By BRUCE DENNILL
Solace / Directed by Afonso Poyart / 16V
Ratter / Directed by Branden Kramer / 13LSV
Return To Sender / Directed by Douad Mikati / 16SV
The Loft / Directed by Erik Van Looy /16DLVS
The Gift / Directed by Joel Edgerton / 13L
“Psychological thriller” is a genre term that, simplistically applied, suggests that, as well as some shooting and procedural sleuthing or similar, there’ll be either some twitchy, vaguely supernatural edge to proceedings, or one of the characters will have some unconventional skill-set, or that all of the characters will be largely normal but will tie each other up in knots on order to avoid censure they probably deserve.
Solace blends all of these elements well, combining two marquee names in Anthony Hopkins and Colin Farrell as John Clancy and Charles Ambrose respectively. Both men are high on the priority list of Joe Merriweather (Jeffrey Dean Morgan) a cop trying to catch a fiendishly clever serial killer. Clancy is an old contact who’s useful because he has psychic abilities that can augment or guide more traditional investigative methods. Obviously, such abilities come with a great deal of emotional baggage, and Clancy’s conundrum – help and hurt or stay out of it and watch someone else get hurt – only deepens when he and Merriweather discover that their target may have psychic abilities himself. It sounds like a shaky set-up, but director Afonso Poyart gives the piece a solid, serious tone that grounds the mystical elements, and his cast give gritty performances that suit the major plot thread and the ruthless killer at its centre. Having the investigating agent played by the relatively lesser-known Morgan, and having his character being a rough-hewn, less than straight-laced sort, also helps to blur the lines between what happens here and the expected formula, making for satisfying viewing.
Ratter contains no supernatural elements, with its psychological angle based in the near-permanent connection many contemporary consumers have with the digital world, be it through their phones, computers, TVs or security systems. Ashley Benson (a pretty young actress for whom the piece was presumably created as a vehicle) plays Emma, who has just moved to New York and is beginning to make her way there, beginning a relationship and making new friends. She is constantly watched, though, with the camera techniques used making it clear that whoever is doing the watching (other than the audience) has hacked into her systems because of some unspecified obsession with her. As a warning of the potential of such drama to take place in real life – technologically, it’s not a stretch – Ratter is useful, but the shaky, found footage-style filming and the paucity of plot (someone is watching Emma; wait and see what happens) soon becomes annoying, and the ending seems as much about there being no ideas to add as anything else. The film is pitched as cutting edge, but its execution lets it down badly.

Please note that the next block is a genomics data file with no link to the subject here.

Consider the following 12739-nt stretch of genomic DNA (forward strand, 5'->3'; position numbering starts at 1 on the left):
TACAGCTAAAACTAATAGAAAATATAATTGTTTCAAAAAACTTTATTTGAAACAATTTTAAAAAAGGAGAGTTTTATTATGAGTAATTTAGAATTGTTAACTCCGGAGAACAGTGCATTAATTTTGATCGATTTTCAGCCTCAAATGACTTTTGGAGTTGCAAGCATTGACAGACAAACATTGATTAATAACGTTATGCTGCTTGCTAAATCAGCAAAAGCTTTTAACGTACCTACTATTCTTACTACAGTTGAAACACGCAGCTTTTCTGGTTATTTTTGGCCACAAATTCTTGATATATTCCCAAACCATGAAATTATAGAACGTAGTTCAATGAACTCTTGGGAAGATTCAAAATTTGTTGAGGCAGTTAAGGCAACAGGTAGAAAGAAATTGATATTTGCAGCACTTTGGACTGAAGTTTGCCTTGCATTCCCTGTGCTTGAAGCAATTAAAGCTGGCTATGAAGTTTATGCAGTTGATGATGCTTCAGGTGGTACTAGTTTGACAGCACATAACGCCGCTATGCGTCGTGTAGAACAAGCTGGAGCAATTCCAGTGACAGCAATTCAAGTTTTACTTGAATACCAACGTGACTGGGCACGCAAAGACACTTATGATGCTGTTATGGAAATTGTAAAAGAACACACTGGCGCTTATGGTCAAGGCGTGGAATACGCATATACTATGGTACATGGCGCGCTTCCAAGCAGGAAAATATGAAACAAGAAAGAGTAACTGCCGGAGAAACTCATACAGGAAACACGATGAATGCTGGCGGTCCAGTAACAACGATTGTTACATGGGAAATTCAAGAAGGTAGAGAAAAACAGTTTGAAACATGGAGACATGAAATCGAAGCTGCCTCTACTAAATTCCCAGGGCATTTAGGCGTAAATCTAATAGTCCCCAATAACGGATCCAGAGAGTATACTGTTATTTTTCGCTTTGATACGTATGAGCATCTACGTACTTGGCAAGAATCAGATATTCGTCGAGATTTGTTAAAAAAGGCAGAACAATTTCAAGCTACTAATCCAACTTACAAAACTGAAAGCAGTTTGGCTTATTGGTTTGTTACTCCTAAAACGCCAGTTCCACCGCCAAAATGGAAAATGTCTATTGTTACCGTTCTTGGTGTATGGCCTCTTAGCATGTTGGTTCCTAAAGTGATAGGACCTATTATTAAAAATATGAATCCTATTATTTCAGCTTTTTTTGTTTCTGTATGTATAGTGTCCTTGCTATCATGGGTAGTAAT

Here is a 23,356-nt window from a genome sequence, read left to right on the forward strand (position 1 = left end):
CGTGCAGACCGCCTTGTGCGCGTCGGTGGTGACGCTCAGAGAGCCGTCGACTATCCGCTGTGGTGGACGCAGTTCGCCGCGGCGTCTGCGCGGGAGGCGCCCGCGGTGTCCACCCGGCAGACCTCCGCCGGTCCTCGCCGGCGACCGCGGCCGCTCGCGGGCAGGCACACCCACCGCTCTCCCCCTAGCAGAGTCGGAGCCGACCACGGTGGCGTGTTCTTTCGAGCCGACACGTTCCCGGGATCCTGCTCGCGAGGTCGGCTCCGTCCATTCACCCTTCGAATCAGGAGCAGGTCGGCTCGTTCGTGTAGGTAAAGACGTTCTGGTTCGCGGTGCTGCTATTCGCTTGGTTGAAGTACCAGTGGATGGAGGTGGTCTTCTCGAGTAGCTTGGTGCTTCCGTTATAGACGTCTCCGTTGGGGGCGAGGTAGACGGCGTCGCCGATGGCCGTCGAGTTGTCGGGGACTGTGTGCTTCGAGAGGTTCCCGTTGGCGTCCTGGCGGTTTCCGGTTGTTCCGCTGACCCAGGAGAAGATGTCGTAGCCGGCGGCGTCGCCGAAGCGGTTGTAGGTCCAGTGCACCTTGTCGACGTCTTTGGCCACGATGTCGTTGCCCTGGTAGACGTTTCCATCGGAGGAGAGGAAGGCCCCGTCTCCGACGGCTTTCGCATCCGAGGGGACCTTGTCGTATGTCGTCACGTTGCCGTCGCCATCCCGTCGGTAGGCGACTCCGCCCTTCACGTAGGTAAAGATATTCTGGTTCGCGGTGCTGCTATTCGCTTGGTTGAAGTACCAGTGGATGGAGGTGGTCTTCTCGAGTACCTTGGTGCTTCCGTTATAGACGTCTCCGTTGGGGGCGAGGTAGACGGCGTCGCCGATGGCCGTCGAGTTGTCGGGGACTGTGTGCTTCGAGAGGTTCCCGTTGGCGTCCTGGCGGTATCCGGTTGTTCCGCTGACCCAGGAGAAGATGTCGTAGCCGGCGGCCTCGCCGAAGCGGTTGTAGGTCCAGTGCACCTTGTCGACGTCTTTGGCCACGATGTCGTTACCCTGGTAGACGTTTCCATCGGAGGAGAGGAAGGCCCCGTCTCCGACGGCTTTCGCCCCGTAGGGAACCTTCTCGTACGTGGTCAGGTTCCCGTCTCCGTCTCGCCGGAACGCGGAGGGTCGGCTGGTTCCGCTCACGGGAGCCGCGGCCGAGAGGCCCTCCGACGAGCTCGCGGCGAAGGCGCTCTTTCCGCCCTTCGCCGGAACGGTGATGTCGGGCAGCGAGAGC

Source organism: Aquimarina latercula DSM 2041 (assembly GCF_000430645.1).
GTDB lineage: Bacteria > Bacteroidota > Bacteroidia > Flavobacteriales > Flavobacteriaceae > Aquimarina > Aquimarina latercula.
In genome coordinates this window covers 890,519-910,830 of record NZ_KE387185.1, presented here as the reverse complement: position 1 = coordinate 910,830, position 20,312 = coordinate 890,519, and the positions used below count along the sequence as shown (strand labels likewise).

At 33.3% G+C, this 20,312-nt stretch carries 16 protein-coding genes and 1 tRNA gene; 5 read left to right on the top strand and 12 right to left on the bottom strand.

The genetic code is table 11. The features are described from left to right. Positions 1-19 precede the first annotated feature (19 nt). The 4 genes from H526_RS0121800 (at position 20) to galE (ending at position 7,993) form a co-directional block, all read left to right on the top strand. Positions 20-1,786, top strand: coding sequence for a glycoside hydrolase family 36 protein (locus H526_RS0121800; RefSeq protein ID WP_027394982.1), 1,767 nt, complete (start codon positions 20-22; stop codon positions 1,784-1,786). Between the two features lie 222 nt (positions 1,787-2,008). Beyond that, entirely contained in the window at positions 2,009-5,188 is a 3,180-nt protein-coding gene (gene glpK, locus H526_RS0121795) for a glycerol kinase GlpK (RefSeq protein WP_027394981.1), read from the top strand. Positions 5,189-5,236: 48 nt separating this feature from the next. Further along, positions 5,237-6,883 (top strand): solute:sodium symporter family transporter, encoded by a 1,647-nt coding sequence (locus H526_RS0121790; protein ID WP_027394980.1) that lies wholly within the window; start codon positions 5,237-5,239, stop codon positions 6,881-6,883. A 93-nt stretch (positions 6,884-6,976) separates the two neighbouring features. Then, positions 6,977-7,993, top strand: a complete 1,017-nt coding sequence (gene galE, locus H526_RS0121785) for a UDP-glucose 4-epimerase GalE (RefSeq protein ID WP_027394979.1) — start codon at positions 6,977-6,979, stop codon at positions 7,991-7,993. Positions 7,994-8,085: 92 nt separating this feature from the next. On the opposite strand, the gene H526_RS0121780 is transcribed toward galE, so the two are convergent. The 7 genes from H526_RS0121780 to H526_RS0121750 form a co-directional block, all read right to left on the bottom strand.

The darkness associated with the genre is better realised in Return To Sender. The elegant Rosamund Pike stars as a nurse, Miranda, who has aspirations of being a surgeon. She is talented in every area, but remains single, so her friends set her up with a blind date. She is raped; later, the rapist is arrested an imprisoned. The rest of the film deals with Miranda’s recovery from the incident. Pike’s (and Miranda’s) superficial qualities – refined looks and effortless sophistication – make the character unpredictable and interesting. The same terms could be used to describe the script, which follows an unconventional arc and ends n an unexpected and yet somehow reasonable place. It’s not easy to watch and it’ll have you questioning the way you react to what transpires, but for that reason it can perhaps be described as successful in terms of what the filmmakers set out to achieve.
In The Loft, it’s difficult to ever really get on board with the characters because they’re entitled frat-boy types who are the embodiment of casual evil that doesn’t care who gets trampled as long as they get their rocks off. The eponymous location is a penthouse they collectively use for trysts with hookers and girlfriends, rather than having to risk discovery via their credit card accounts if they stick to old-fashioned hotel rooms. When a woman is found dead in the loft, these lovely individuals – entirely unsurprisingly – turn on each other, and the remainder of the film is spent untangling the complex deceits they each contribute. On that score – as a whodunit – the film has reasonable impact, but because you hope to some degree that each of the nasty men involved get their comeuppance, working towards a solution in which only one is guilty doesn’t feel particularly fulfilling.
The Gift is actor Joel Edgerton’s full-length feature debut as a director, and he also wrote the script. It concerns a successful young couple, Simon (Jason Bateman) and Robyn (Rebecca Hall), whose life seems to be going well until the reappearance of an old schoolmate of Simon’s named Gordo (Edgerton), who, though a little needy, seems to be an intriguing addition to their social circle. Mysterious mishaps become ever more regular in Simon and Robyn’s household, and Gordo falls under suspicion, with the couple’s growing sense of paranoia well developed by Edgerton in his behind-the-camera roles. There’s an additional angle, though, that takes the film beyond run-of-the-mill lurking-psycho territory, as some of the interactions begin to point to events in the past that have been hidden or ignored and which paint those involved as rather less savoury characters than they would have those around them believe. There’s consistent tension, and the line between good and bad is constantly crossed by more than one protagonist, making for worthwhile viewing all the way to the end.